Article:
TikTok’s latest tend: Are you in a ‘delusionship?’

One again, social media coins a term for something many of us have experienced

There’s nothing like matching with someone on a dating app or hitting it off with a stranger at the coffee shop. Then, before you know it, you’ve imagined your perfect first date, then meeting the family. Can wedding bells be far off?

Leave it to social media to coin the perfect term for such fantasies: a “delusionship.”

“We can all have our fantasies without pathologizing them,” Raquel Martin, a licensed clinical psychologist, told USA Today.

That said, while fantasizing is a great way to exercise your creativity, daydreaming can sometimes start to interfere with reality, a phenomenon known as maladaptive daydreaming.

Maladaptive daydreaming “is a mental health issue where a person daydreams excessively, sometimes for hours. “Maladaptive” means this type of daydreaming is an unhealthy or negative attempt to cope with or adapt to a problem, according to the Cleveland Clinic.

A “delusionship” can even cause relationship issues before an actual relationship forms. According to T. Joel Wade, professor of psychology at Bucknell University, delusions can “create problems” that make it hard or impossible for the other person to live up to your dream version of them.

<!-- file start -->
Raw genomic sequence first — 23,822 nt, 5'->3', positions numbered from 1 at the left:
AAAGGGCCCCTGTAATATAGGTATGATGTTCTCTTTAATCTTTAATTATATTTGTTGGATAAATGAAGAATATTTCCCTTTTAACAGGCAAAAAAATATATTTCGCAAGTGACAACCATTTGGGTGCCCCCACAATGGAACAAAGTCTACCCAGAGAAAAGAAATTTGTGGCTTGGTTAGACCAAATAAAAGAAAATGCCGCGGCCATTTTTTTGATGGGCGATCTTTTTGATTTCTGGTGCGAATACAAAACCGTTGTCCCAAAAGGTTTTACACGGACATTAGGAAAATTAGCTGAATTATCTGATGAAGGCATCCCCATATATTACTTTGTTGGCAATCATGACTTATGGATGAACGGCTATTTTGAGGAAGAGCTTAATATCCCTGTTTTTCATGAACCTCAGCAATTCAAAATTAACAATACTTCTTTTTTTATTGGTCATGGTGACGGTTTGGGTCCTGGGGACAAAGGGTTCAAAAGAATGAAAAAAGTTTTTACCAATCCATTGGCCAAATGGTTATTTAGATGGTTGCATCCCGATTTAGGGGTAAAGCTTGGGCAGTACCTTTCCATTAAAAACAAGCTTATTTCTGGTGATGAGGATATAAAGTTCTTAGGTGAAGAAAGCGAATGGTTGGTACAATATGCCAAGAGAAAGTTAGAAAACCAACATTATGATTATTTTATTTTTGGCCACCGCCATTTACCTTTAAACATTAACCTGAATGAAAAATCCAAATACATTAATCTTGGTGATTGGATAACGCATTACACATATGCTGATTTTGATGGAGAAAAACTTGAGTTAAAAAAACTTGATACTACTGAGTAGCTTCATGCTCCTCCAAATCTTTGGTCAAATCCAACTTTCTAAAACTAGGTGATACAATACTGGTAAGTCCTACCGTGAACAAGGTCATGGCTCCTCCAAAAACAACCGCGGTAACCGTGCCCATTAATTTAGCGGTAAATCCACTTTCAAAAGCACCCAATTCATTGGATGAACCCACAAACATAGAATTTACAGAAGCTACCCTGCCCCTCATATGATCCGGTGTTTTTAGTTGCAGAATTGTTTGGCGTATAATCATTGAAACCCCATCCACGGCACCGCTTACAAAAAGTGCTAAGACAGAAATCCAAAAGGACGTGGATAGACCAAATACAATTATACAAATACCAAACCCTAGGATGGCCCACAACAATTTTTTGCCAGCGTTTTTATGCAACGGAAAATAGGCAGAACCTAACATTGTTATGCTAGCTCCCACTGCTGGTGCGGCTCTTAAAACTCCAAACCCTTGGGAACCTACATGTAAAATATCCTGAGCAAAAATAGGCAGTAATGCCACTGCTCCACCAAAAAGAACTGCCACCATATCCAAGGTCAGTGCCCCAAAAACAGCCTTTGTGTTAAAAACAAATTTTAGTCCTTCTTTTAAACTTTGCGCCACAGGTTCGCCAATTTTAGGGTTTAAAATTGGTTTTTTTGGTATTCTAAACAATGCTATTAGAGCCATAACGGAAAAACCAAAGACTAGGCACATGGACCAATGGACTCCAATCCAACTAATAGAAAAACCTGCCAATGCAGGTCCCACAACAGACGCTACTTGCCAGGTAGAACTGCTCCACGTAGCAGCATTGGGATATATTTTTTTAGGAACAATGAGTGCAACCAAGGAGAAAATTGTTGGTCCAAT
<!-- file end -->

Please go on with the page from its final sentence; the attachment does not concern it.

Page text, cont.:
“No relationship occurs after the initial date or interaction. Also, there can be an initial problem of the person of focus not having reciprocal feelings or feelings of the same degree,” noted Wade.

“Actions taken to sustain the infatuation, such as constantly looking at their social media, following them around, changing your lifestyle to have more access to them” call have real effects on one’s mental health, said Martin.

If you daydream a little too hard about a potential — or entirely fictional — relationship, try your best to think of other things or people.

“People who want to get rid of unwanted fantasies may benefit from seeing a therapist, especially someone who focuses on cognitive behavioral therapy,” explained clinical psychologist and sex therapist Dr. Christopher Ryan Jones to Brides.